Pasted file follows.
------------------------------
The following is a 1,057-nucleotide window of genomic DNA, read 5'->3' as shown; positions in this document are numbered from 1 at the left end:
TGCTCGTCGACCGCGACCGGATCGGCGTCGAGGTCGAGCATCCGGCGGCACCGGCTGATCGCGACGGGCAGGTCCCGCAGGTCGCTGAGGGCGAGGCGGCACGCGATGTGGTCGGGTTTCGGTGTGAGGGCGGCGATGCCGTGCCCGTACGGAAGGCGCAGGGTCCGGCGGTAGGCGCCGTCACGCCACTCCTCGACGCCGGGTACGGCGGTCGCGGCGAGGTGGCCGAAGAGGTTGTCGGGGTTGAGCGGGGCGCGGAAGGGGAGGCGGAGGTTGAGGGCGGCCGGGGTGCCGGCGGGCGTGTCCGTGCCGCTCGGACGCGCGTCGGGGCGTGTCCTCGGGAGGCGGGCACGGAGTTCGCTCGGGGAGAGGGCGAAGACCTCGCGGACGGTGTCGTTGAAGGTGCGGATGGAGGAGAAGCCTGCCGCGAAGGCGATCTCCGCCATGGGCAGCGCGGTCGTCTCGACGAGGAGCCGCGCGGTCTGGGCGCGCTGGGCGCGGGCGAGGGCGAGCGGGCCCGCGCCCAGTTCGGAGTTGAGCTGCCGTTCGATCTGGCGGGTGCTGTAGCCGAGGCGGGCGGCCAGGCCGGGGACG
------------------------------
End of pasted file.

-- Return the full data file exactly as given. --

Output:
The following is a 1,057-nucleotide window of genomic DNA, read 5'->3' as shown; positions in this document are numbered from 1 at the left end:
TGCTCGTCGACCGCGACCGGATCGGCGTCGAGGTCGAGCATCCGGCGGCACCGGCTGATCGCGACGGGCAGGTCCCGCAGGTCGCTGAGGGCGAGGCGGCACGCGATGTGGTCGGGTTTCGGTGTGAGGGCGGCGATGCCGTGCCCGTACGGAAGGCGCAGGGTCCGGCGGTAGGCGCCGTCACGCCACTCCTCGACGCCGGGTACGGCGGTCGCGGCGAGGTGGCCGAAGAGGTTGTCGGGGTTGAGCGGGGCGCGGAAGGGGAGGCGGAGGTTGAGGGCGGCCGGGGTGCCGGCGGGCGTGTCCGTGCCGCTCGGACGCGCGTCGGGGCGTGTCCTCGGGAGGCGGGCACGGAGTTCGCTCGGGGAGAGGGCGAAGACCTCGCGGACGGTGTCGTTGAAGGTGCGGATGGAGGAGAAGCCTGCCGCGAAGGCGATCTCCGCCATGGGCAGCGCGGTCGTCTCGACGAGGAGCCGCGCGGTCTGGGCGCGCTGGGCGCGGGCGAGGGCGAGCGGGCCCGCGCCCAGTTCGGAGTTGAGCTGCCGTTCGATCTGGCGGGTGCTGTAGCCGAGGCGGGCGGCCAGGCCGGGGACG